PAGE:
We still go to brunch where the kids eat like wild animals and I down a half-dozen mimosas.

But then, as soon as someone says, “I’m hungry. What’s for lunch?” I go wherever the day beckons, as long as it’s out the front door of my house.

One year, I went to the office to work. I focused on a project until it was actually done rather than when I needed to take my son to soccer practice.

Another year, I flew out to Florida for a business trip. I settled into my clean hotel room with its perfectly-made bed and watched a movie. All. By. My. Self. (And it was rated R.)

Most times, I just wander around Target. Stores are usually closed on Mother’s Day, but Target has the decency to stay open. They probably make a killing with all the mommies half-buzzed on mimosas.

So to all you Brave Moms, hang up that Perfect Mom apron. Take a day for yourself and hold your own Mother’s Day Strike.

Enjoy the one day out of the year when there is no laundry beckoning you to fold it, no dirty toilets shaming you into cleaning them, no children whining for you to fill their bottomless stomachs.

For one day out of the year, allow yourself to be unbound by time or expectations or anyone else’s agenda except your own.

For one day out of the year, have a Happy Mother’s Day.



On Motherhood (Parental Advisory: Explicit Truth & Inappropriate Musings)

I didn’t want to do this. I really, truly didn’t.

But as Mother’s Day approaches, I feel obligated to share a few perspectives on motherhood, as well as some of my very best dance moves.

Just in case it helps one mother make sense of her experience.

Just one.

Because what I’m about to say (and show you) is probably going to make many more mothers feel confused. Maybe even a bit uncomfortable.

And that’s okay, because I would prefer mothers feel confused and uncomfortable rather than, say, guilty or ashamed (the two emotions most commonly associated with motherhood).

So this post comes with a Parental Advisory for it’s explicit truths, the first of which is this photo of me. Yes, that’s me. I’m on Day 2 of my daughter’s recovery from ankle surgery. The ankle she broke when her older brother/babysitter double-bounced her on the trampoline.

I look as bad as I felt. Which is really bad.

My daugher? Oh, don’t worry. She’s doing great. Much better than her mother, actually. Here’s a picture of her.

And now for the inappropriate musings.

I think motherhood is a lot like climbing Everest, losing your legs to frostbite and wondering,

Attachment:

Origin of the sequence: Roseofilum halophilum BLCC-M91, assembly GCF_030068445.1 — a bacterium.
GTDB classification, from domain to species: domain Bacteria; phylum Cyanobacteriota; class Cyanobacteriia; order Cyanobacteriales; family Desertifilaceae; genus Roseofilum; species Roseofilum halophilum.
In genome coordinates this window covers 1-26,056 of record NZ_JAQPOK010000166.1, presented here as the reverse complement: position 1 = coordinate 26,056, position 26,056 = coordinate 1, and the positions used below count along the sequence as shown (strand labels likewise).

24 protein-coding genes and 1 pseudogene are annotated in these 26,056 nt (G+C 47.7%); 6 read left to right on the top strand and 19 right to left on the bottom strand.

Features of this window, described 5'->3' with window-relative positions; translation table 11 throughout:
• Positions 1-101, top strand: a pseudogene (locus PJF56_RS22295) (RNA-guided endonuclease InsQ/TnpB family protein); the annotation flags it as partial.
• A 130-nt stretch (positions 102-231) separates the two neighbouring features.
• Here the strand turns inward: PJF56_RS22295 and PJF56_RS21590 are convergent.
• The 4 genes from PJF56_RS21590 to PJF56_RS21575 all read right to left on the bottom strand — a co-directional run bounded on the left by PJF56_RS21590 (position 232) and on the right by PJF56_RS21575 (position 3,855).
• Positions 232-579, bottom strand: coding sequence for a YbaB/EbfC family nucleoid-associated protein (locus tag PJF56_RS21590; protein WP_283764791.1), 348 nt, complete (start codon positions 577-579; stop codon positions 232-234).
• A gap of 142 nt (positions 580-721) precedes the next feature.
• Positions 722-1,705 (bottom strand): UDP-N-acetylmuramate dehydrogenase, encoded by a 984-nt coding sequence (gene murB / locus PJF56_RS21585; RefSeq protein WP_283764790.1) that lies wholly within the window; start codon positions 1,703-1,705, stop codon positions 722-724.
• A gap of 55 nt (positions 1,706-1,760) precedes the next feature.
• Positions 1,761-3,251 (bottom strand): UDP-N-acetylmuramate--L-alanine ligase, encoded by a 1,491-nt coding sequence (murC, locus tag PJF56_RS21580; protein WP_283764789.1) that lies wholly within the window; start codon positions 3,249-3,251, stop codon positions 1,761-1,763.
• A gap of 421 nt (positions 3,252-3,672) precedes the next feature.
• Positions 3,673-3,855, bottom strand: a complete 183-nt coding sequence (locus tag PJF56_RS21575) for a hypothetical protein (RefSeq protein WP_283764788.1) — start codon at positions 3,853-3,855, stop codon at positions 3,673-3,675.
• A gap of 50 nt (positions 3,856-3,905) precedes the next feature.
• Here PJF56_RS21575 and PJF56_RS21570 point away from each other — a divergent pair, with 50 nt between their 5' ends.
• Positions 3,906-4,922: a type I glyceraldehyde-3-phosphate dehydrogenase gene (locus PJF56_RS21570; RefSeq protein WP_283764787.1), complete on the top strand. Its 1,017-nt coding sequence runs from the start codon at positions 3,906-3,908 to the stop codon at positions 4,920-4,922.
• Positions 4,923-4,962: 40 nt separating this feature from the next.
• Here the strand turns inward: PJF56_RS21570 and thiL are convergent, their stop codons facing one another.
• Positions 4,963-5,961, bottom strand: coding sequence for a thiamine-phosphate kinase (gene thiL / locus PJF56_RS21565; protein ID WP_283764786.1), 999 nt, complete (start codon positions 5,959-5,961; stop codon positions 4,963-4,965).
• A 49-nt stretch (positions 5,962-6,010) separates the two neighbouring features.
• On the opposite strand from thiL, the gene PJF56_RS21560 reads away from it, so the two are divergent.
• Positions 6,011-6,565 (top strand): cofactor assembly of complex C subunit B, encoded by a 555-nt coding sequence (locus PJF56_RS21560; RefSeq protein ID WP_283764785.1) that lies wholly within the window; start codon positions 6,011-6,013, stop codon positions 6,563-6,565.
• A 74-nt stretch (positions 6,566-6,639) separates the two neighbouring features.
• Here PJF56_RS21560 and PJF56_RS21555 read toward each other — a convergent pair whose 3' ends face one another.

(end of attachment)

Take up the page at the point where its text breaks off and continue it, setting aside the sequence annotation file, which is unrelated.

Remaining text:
“That was an amazing experience, but would I do it all again?”


As I deliberate upon this question, I realize that it is possible to appreciate and critique something. To see beauty while noting its imperfections. To understand that something is good but also has a very dark side.

For example, let’s take Diet Coke.

I love Diet Coke. I’ve been known to drink so much Diet Coke that I shiver with cold. One of the reasons I have a Costco subscription is because I can buy Diet Coke in bulk.

I also know Diet Coke is probably going to give me cancer. Like some newfangled, mysterious cancer that doesn’t exist yet.

Something like ear cancer.

And yet I am still able to enjoy my delicious, bubbly, acidic Diet Coke even though it may very well kill me.

Now I’m not equating motherhood to death by ear cancer. As any mother will tell you, motherhood may make you want to die, but it will not let you.

My point about Diet Coke is simply to reinforce what I said earlier.

It is possible to appreciate and critique something. To see beauty while noting its imperfections. To understand that something is good but also has a very dark side.

For me, that something is motherhood. Because it is hard. Like gut-wrenching, soul-killing hard.

And no one is talking about it in any real way that matters.

I didn’t lose my temper until I had kids. I didn’t drink wine every night until I had kids. I didn’t think I was a horrible person until I had kids.

I’ve done stuff that never shows up in Parents Magazine or the Love and Logic book or the “How To Keep From Killing Your Child” website that unfortunately doesn’t exist. 

I’ve spent time fantasizing about very bad things. Like suggesting they swim the length of the pool without swimmies or play hopscotch in the street or hitchhike home from school.

(My Top 3 Mothering Fears are child drowning, child getting hit by a car, and child being kidnapped. And yet I fantasize about them sometimes.)

Would I climb Everest again? I’m not always sure.

But I’m already up here on top of Everest with no legs. And I’m not sure if I can climb back down, so I wonder if it was worth it.

Especially in the grocery store checkout line when they spill their brrrberry slushy in my purse while reaching for 20 packages of Skittles.

Especially when they fight at the dinner table after I’ve taken the time to actually home-cook a meal, which is a very special occasion that should be treated very specially.

Especially when they say they hate me. 

Especially then.